Sounding as if she’s quoting a chapter from the gospel of Ari, the super-agent on HBO’s Entourage, Emily Blunt offers her approach to building an acting career.
“You have to mix it up,” Blunt says. “Do one for them, one for me.”
Though she has two new movies in theaters – the recently released Sunshine Cleaning and The Great Buck Howard – it’s hard to say which is for her and which is for “them,” since both are quirky little movies. They each have their stars: Amy Adams, fresh from her Oscar-nominated performance in Doubt, stars in Sunshine Cleaning, and Buck Howard features John Malkovich as the titular entertainer. But neither movie is the sort of boffo box-office studio project that Ari would endorse. Read more…
Amy Adams and Emily Blunt play two sisters who stumble into the crime scene cleanup business, with disastrous results. Aiming to be a smart, quirky comedy with a hard edge, the film lacks the emotional sophistication it needed to reach the finish line, but it does offer a few good moments thanks to performance value. Alan Arkin and Steve Zahn co-star.
Starring: Amy Adams, Emily Blunt, Alan Arkin and Steve Zahn.
Rating: Two stars out of five
Contrived quirkiness can be as awkward and cringe-inducing as bad acting. It’s like watching a swimmer tread water with one arm or a figure skater land a triple toe-loop fanny first: Everything starts to look harder than it really should be. Read more…
Brit Emily Blunt won over audiences stateside with her underfed fashionista in The Devil Wears Prada. For her latest role, in Sunshine Cleaning (expanding to more cities Friday), the Golden Globe winner trades designer duds for biohazard gear she must wear to clean up crime scenes — a business she starts with her sister (Amy Adams). Blunt, 26, joins a reporter for a spot of tea at hip West Hollywood hotel Palihouse.
Q: Green tea without milk?
A: I’m on a health kick! I’m drawn to cheeseburgers, so I’ve got to just try and keep it on an even keel.
Q: DuringThe Devil Wears Prada, you and Anne Hathaway famously went on strict diets.
A: Hungry girls are mean, so it’s surprising we became such good friends. Read more…
The Devil Wears Prada actress Emily Blunt has not signed on to appear alongside Russell Brand in the Forgetting Sarah Marshall sequel/spin-off movie Get Him to the Greek. Brand was reported to have told an Australian radio station that Blunt would star with him in the film and the story has been widely repeated on the Internet. But Blunt’s U.K. publicist told EW earlier today it was “untrue” that the actress had been cast in the Marshall sequel. Universal, the studio behind Forgetting Sarah Marshall, also tells EW that the rumor is false.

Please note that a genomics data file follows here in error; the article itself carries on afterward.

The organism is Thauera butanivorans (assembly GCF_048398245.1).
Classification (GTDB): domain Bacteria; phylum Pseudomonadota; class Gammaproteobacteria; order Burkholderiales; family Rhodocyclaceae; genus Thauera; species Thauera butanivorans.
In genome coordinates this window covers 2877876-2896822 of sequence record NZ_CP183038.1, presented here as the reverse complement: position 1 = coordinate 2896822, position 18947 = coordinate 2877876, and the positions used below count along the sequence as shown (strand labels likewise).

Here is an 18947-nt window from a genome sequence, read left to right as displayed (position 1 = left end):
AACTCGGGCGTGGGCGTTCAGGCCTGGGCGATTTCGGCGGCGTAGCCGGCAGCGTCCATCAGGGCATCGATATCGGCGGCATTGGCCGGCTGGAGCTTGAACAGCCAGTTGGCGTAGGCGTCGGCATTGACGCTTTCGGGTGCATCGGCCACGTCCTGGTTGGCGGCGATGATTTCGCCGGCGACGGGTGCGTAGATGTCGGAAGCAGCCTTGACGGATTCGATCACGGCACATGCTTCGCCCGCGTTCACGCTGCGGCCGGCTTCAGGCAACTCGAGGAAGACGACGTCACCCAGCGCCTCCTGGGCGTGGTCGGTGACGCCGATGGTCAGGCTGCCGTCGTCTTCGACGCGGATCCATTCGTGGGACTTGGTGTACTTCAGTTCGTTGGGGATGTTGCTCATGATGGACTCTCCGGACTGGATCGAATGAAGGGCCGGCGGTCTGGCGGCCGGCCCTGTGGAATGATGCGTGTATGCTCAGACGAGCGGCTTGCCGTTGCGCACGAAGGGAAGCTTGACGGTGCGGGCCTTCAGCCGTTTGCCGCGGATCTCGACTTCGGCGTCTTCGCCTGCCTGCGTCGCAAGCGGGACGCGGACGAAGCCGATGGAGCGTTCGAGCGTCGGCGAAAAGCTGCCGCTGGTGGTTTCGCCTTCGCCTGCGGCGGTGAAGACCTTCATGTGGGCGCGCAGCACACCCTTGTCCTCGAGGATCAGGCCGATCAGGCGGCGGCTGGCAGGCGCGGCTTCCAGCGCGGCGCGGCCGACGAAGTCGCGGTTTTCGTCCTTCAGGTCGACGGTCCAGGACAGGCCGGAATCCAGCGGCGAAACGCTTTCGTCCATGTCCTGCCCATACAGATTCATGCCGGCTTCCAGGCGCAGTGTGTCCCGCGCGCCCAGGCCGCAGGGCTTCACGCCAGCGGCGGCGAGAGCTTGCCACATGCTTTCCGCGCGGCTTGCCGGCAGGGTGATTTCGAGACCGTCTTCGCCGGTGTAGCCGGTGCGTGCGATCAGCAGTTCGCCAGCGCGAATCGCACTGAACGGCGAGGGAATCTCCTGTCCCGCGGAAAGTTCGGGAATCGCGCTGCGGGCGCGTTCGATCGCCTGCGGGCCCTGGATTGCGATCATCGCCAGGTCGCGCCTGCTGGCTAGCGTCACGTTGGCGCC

It’s rare that we stumble upon an indie film that we really hate. Admit it: sometimes they’re just so eccentric that we either have to like indie films for their originality or we’re so awestricken by their philosophical depth that we’re somehow tricked into liking them. However, with “Sunshine Cleaning,” the realness expressed through the plot as well as the acting needs no mind games to win over its viewers.
Sisters Rose (Amy Adams) and Norah Lorkowski (Emily Blunt) find themselves unhappy, to say the least, still living in the small town they grew up in. Rose, the older of the two and former head cheerleader of her high school, lives the typical single mom life, working at a dead-end job, cleaning the homes of those more affluent than her in order to support her ever peculiar son, Oscar. Read more…
The movie around them has problems, but Amy Adams and Emily Blunt put on a first-class acting workshop in “Sunshine Cleaning.”
In Christine Jeffs’ dour indie dramedy, they play Rose and Norah Lorkowski, Albuquerque siblings who aren’t handling adulthood very well.
The oldest, Rose (Adams), works for a housecleaning service and struggles to keep a roof over herself and her young son, Oscar (Jason Spevack). The kid is just plain weird — he’s about to be kicked out of elementary school for licking his teacher’s leg. Read more…